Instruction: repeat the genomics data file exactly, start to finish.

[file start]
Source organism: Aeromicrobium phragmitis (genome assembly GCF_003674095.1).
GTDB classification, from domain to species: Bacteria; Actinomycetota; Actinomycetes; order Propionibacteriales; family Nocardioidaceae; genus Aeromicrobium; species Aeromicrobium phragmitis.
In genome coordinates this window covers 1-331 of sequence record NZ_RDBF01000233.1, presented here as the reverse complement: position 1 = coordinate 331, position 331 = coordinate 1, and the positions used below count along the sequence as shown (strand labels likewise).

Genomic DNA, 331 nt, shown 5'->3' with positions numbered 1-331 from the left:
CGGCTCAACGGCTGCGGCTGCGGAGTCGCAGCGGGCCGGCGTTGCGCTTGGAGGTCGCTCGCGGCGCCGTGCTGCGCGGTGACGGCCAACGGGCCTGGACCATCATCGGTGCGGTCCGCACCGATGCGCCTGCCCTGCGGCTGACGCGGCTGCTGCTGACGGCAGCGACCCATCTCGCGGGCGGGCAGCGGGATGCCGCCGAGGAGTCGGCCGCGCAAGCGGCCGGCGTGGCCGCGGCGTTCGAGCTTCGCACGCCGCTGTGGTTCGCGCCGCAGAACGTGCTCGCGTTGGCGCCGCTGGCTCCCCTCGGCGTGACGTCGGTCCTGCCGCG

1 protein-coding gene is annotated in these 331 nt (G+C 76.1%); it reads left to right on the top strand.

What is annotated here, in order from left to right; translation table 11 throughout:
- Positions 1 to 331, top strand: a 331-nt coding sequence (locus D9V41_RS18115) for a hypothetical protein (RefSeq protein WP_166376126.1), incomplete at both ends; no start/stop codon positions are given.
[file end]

Source organism: Aeromicrobium phragmitis (genome assembly GCF_003674095.1).
GTDB classification, from domain to species: Bacteria; Actinomycetota; Actinomycetes; order Propionibacteriales; family Nocardioidaceae; genus Aeromicrobium; species Aeromicrobium phragmitis.
In genome coordinates this window covers 1-331 of sequence record NZ_RDBF01000233.1, presented here as the reverse complement: position 1 = coordinate 331, position 331 = coordinate 1, and the positions used below count along the sequence as shown (strand labels likewise).

Genomic DNA, 331 nt, shown 5'->3' with positions numbered 1-331 from the left:
CGGCTCAACGGCTGCGGCTGCGGAGTCGCAGCGGGCCGGCGTTGCGCTTGGAGGTCGCTCGCGGCGCCGTGCTGCGCGGTGACGGCCAACGGGCCTGGACCATCATCGGTGCGGTCCGCACCGATGCGCCTGCCCTGCGGCTGACGCGGCTGCTGCTGACGGCAGCGACCCATCTCGCGGGCGGGCAGCGGGATGCCGCCGAGGAGTCGGCCGCGCAAGCGGCCGGCGTGGCCGCGGCGTTCGAGCTTCGCACGCCGCTGTGGTTCGCGCCGCAGAACGTGCTCGCGTTGGCGCCGCTGGCTCCCCTCGGCGTGACGTCGGTCCTGCCGCG

1 protein-coding gene is annotated in these 331 nt (G+C 76.1%); it reads left to right on the top strand.

What is annotated here, in order from left to right; translation table 11 throughout:
- Positions 1 to 331, top strand: a 331-nt coding sequence (locus D9V41_RS18115) for a hypothetical protein (RefSeq protein WP_166376126.1), incomplete at both ends; no start/stop codon positions are given.